By now, most know that Aztec Shops wants to trademark the “I believe we will win” chant. This idea is as misguided as President Barack Obama who, during a July 2012 campaign speech, told business owners they didn’t build their businesses. The U.S. Patent and Trademark Office should provide the correct context for that phrase this time: You can’t have it because you didn’t create it.
It’s absurd that a non-creator can “own” an intellectual property. Jay Rodriguez is the only one who should trademark the chant. If you aren’t familiar with Rodriguez, he created the chant while attending Naval Academy Prep School in 1998, 13 years before Aztec Shops applied for the trademark. Since he didn’t protect it, no one else should be entitled. It’s as ridiculous as me owning the catchphrases made popular by George Lucas in his “Star Wars” movies.
It’s ironic that San Diego State, whose staff and students comprise Aztec Shops’ board of directors, expels students for using someone else’s work, yet see nothing academically dishonest from using Rodriguez’ call-and-response chant for profit.
An argument for Aztec Shops trademarking the phrase is this: It’ll be iced out after another institution protects it. It’s a compelling concern since other entities want the trademark. After years of using the chant to spur our Aztecs to victory, it’ll be a shame if we can’t buy an “I believe” shirt because a stuffed shirt writes chants in the style of a legal brief.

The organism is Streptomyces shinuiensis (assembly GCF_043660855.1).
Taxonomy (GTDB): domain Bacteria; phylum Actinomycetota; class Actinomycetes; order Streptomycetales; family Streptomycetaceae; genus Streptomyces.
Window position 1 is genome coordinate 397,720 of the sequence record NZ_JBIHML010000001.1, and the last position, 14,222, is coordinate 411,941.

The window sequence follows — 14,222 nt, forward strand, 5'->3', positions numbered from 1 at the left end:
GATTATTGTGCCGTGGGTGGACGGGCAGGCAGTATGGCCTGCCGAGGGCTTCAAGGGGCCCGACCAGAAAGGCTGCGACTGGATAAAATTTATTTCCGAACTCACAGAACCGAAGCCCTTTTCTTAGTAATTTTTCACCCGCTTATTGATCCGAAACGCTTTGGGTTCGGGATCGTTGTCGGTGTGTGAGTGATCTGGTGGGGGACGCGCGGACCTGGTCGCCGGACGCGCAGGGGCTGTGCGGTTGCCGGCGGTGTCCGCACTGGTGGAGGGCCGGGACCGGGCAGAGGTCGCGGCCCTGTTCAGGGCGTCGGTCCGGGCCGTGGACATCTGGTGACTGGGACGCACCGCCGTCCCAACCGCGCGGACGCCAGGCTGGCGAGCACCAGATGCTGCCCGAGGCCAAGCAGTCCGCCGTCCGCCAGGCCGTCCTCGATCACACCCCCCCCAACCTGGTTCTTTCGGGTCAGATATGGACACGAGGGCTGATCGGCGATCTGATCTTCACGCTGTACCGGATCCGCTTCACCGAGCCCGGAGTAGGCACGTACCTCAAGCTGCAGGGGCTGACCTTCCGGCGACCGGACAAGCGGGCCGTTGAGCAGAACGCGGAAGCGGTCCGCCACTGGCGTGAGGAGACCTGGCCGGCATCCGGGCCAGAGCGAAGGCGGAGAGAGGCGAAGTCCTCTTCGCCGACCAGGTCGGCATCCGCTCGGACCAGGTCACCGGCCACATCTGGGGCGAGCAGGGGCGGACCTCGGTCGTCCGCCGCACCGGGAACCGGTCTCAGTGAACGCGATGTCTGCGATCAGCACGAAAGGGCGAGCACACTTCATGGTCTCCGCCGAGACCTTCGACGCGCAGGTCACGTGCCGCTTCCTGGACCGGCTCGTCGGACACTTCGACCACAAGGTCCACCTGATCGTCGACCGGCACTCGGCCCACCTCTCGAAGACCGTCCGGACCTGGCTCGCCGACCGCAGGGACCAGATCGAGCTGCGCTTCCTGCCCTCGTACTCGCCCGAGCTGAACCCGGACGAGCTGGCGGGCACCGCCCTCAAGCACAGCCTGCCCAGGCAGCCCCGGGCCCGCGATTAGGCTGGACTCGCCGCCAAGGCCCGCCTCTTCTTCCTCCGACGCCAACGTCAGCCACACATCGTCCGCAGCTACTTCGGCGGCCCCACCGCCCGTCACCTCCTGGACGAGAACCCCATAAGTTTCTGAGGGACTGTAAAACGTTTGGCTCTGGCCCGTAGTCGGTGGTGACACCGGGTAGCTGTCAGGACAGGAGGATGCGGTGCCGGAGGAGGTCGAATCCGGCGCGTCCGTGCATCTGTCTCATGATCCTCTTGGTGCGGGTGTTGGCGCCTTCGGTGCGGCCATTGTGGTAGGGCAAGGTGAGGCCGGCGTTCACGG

But it’s also a shame to silence other student bodies. Turning Aztec Shops into an aggressive protector of a chant used nationwide earns SDSU more enmity than profit. SDSU is still reeling from being known as both a party school and as “STDSU,” but does it mind being known as “SDS-sue”? SDSU should be concerned with people stealing its research, not what is silk-screened on a T-shirt.
Another counter-argument reads like this: Other universities trademark peculiar items unrelated to academia. For example, Texas A&M University owns the “12th Man” term symbolizing a boisterous fan base. Texas A&M actively enforces its trademark, most recently by forcing the NFL’s Seattle Seahawks into an agreement. The difference, though, between what it does and what Aztec Shops wants to do sends this argument back to the concept of content creator. Texas A&M created its protected term whereas the Aztec Shops fosters a desire equivalent to being the socially awkward boy lucky to have his crush’s bottle pointing at him.
I hope the Aztec Shops publicity stunt spurs the federal government into tightening trademark eligibility rules so that only content creators are eligible for protection. Then Aztec Shops can concentrate on what it does best: charging a lot for textbooks and tchotchkes.
Read the “pro” argument for trademarking the chant here.